If you manage to make it through the original set of 50 levels, you may wish to try your hand at the director’s cut levels. These are 10 progressively more difficult levels that are aimed at the hardcore player.
The game’s presentation is pretty minimal, and is meant to mimic the arcade games of old. The levels are constructed of basic platforms, crushable bricks, 1-way platforms, directional arrows that only allow you to move in one direction, and of course, spikes. Enemies are nondescript, appearing as little more than round or flat moving objects. In a static screenshot, it can be difficult to tell the enemies from the background. Even in the game itself, enemies can still be somewhat difficult to distinguish if they’re near a solid surface, unless you are playing on a fairly large display.
There are plenty of throwbacks to old arcade and console games as well. For example, one level has a set of bricks made to look like a ghost and a pair of cherries from Pac-Man, while one of the director’s cut levels is modeled after Super Mario Bros. World 1-1.
8 Bit Horse interviews Truc Duong of DeRail Games. We discuss the developer's gaming influences, the decisions regarding the art style and gameplay, and the overall development process. Check out the video interview below, which features a whole lot of footage of the game in action.
DeRail Games is based in Oslo, Norway, and they are focused on making games for XBLIG and PC presented in a “new retro” style, featuring basic graphics with a mix of arcade-style gameplay and 80’s platformers.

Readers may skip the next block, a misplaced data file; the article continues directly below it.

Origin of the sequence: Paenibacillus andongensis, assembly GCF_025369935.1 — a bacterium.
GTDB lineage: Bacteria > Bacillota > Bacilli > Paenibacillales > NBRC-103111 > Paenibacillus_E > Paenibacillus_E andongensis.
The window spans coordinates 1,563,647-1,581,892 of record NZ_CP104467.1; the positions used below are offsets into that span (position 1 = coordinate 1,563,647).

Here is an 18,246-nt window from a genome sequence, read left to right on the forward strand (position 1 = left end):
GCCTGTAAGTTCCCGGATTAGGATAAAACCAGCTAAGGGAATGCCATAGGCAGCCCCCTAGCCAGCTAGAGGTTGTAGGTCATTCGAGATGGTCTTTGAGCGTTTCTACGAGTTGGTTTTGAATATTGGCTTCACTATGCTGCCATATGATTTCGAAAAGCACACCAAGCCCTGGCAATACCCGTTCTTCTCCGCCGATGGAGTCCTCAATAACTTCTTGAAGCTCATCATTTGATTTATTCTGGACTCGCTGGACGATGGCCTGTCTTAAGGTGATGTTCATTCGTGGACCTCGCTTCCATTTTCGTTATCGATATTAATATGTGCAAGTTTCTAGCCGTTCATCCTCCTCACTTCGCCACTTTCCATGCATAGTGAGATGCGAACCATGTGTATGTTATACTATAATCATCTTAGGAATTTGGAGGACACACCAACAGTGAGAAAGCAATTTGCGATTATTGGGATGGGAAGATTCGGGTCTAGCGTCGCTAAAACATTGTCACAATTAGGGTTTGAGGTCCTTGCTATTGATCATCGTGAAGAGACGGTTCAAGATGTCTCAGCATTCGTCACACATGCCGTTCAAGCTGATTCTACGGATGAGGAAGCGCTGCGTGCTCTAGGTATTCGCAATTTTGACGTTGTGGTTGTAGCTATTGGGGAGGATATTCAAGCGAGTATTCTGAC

Jump’n Bounce was their first game, and it was the first of 3 planned games starring Hug, the bouncing emoticon. The second was Panic Attack - The Devil's Favorite Game, and the third was CTG.
Panic Attack takes the ever-bouncing Hug away from the comfort of his single-screen environments, placing him in large scrolling environments filled edge to edge with deadly enemies and spikes. This time, he not only needs to perform precision platforming maneuvers, but he’ll need to do it quickly.
Hug dashes through environments, fighting the clock as he attempts to avoid rows of descending spikes and other obstacles. Hug will need to use his smash dive move with much greater frequency to squeeze through areas with low clearance, but he has a couple of new tools at his disposal as well.
He now has a double-jump move which lets him cross great distances, but also requires the right timing when hopping between narrow platforms suspended over rows of spikes. And, playing on the speed-based nature of the game, Hug has a turbo meter, which lets him unleash a bit of extra speed by mashing the RIGHT TRIGGER.
The third game in the “Hug Trilogy” takes the focus away from Hug, and places it on a heavily armed alley cat who is bent on killing as many grannies as possible. Hug is still here, but now there are multiple bouncing emoticons equipped with spikes that bounce around the environment breaking blocks and causing havoc.
The cat has 4 different weapons at his disposal, each with a different firing type, ranging from straight shots, to bouncing shots, to explosives that send grannies flying into the air. But the grannies don’t just die when they’re shot; instead, the cat needs to use the projectiles to bounce the grannies into the air and send them toward spinning “granny grinders” to destroy them for good. That’s right, ground up grannies. Fun for the whole family.
Grannies plod onto the screen in long lines, moving like lemmings as they drop off of ledges and turn around when they hit walls. Specialized grannies come in the form of stationary bazooka-wielding grannies (which fire Hug projectiles), grannies on ECV’s that roll along slowly but are unaffected by your regular bullets, and huge granny filled busses that block your fire until you send the whole thing into a grinder for a rewarding bloody splat.
2D GAME OVERVIEW